The European Union has done it again.
Three years after a European privacy law forced big tech to overhaul how they deal with user data, European legislators have agreed on new sweeping legislation to rein in the market power of tech giants like Google, Amazon, Facebook, Apple and Microsoft.
Europe’s antitrust chief Margrethe Vestager on Thursday won backing from European Union members and EU lawmakers for her proposal, the Digital Markets Act (DMA), which targets so-called “gatekeeper” firms, requiring them to change allegedly anticompetitive practices or face major fines.
The new law, set to take effect next year, sets out a list of dos and don’ts that outlaw many of what are currently core business practices among major tech companies.
Apple, for example, will have to allow alternatives to its App Store for downloading apps and allow payment methods for the App Store other than Apple’s own. (Apple charges a 30% commission on all Apple App Store payments.)
Amazon will be barred from using data collected from outside sellers on its services to offer competing products, a practice already the subject of a separate E.U. antitrust investigation.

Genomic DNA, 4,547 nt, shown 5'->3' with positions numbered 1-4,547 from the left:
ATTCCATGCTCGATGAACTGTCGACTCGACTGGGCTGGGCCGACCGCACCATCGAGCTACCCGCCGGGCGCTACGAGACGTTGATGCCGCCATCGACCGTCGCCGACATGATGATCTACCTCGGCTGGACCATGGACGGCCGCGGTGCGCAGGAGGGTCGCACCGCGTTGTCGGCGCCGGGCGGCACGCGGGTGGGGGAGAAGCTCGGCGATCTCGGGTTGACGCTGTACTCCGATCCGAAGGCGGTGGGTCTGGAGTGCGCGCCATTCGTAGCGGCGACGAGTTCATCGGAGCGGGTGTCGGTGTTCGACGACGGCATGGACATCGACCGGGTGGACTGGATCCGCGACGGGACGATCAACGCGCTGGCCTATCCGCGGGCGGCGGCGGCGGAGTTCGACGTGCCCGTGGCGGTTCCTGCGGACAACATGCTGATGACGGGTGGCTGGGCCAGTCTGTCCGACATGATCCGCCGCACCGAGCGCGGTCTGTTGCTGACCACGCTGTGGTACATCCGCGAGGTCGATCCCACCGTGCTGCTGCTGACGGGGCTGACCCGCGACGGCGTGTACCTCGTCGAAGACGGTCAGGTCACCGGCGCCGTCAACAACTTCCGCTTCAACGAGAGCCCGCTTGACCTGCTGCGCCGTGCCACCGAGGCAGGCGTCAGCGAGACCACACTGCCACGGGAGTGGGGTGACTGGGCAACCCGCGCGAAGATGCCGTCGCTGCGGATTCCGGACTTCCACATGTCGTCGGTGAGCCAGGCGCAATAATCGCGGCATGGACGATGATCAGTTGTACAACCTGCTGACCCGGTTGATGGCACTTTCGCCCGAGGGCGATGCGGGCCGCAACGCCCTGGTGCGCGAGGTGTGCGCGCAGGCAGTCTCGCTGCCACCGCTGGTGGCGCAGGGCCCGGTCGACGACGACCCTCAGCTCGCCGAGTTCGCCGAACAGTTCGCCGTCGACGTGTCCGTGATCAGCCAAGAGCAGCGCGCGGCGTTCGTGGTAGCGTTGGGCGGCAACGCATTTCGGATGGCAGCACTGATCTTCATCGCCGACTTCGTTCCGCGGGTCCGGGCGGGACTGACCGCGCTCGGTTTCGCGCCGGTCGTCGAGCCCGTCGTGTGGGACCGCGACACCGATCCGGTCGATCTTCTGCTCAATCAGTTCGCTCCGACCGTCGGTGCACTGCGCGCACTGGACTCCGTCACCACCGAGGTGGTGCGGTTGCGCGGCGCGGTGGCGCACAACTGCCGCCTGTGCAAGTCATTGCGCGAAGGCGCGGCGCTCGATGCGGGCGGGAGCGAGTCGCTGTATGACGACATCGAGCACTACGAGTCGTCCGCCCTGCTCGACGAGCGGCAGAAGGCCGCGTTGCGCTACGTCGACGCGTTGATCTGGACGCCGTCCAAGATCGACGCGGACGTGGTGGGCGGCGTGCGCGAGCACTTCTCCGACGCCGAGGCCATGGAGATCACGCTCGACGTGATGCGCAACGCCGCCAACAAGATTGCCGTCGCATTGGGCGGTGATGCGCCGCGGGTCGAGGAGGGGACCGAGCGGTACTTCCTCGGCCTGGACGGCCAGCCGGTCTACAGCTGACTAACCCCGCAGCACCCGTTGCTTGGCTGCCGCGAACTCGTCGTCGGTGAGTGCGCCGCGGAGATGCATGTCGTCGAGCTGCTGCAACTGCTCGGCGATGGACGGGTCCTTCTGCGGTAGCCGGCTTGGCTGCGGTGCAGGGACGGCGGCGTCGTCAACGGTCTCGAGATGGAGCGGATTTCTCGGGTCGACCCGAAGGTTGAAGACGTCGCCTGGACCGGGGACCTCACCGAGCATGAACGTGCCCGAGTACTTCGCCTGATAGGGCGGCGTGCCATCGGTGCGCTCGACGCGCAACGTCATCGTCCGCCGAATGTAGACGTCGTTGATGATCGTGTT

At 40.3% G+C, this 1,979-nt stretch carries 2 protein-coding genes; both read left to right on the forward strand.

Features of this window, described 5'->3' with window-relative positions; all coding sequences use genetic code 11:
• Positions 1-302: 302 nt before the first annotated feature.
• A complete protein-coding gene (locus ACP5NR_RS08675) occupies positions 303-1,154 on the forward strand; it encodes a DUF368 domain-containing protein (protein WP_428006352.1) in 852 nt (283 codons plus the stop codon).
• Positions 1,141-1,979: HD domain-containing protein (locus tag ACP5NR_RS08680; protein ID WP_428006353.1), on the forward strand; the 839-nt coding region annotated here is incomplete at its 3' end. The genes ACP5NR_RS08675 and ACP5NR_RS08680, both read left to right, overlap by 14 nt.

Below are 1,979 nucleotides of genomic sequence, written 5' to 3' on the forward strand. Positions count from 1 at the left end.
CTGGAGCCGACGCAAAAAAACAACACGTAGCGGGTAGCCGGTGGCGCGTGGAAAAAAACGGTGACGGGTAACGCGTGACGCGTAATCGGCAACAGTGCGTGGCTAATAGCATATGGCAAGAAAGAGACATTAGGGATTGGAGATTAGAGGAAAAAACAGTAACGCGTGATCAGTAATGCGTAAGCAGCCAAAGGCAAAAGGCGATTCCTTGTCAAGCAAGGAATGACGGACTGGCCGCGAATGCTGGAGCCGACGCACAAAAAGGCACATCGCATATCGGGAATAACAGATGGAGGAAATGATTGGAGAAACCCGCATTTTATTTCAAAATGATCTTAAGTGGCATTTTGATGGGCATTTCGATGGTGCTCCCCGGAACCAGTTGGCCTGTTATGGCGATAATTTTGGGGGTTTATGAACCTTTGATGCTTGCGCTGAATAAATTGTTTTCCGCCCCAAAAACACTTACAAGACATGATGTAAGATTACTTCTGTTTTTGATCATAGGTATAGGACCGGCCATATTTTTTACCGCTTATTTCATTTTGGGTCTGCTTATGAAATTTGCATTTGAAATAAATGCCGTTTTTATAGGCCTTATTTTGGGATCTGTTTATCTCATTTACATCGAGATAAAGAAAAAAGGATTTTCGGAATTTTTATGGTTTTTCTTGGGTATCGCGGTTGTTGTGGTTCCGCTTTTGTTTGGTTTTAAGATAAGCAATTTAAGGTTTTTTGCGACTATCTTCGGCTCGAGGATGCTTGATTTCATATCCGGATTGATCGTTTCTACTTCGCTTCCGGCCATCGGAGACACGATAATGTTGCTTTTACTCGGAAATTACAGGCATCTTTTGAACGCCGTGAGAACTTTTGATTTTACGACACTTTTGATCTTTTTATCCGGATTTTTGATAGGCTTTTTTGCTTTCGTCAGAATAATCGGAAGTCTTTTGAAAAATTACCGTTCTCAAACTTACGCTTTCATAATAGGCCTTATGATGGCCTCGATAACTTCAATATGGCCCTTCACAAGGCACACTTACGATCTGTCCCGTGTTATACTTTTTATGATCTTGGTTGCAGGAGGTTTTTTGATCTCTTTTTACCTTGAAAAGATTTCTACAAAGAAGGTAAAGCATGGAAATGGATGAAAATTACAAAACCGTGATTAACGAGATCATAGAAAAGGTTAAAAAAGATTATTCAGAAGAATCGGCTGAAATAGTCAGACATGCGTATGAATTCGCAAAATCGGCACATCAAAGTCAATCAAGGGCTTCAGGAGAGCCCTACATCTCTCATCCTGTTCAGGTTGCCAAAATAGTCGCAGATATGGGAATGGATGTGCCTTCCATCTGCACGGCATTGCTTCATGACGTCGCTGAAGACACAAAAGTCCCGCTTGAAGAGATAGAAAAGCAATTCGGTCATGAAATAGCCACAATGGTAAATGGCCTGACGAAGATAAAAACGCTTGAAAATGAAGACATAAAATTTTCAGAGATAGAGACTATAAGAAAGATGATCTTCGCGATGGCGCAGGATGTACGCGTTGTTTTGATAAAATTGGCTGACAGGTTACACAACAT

The regulation will apply to companies with a market value of €75 billion ($82.4 billion) or €7.5 billion ($8.26 billion) in annual revenue within the E.U., and at least 45 million monthly end-users and 10,000 yearly business users of at least one core platform, including web browsers and virtual assistants.
Violating the DMA will come at a hefty price. The law will apply fines of up to 10% of a company’s global annual sales for a first offence and up to 20% for repeat infringements.
Companies that routinely violate the rules will be temporarily banned from conducting mergers and acquisitions.
Original article at Hollywood Reporter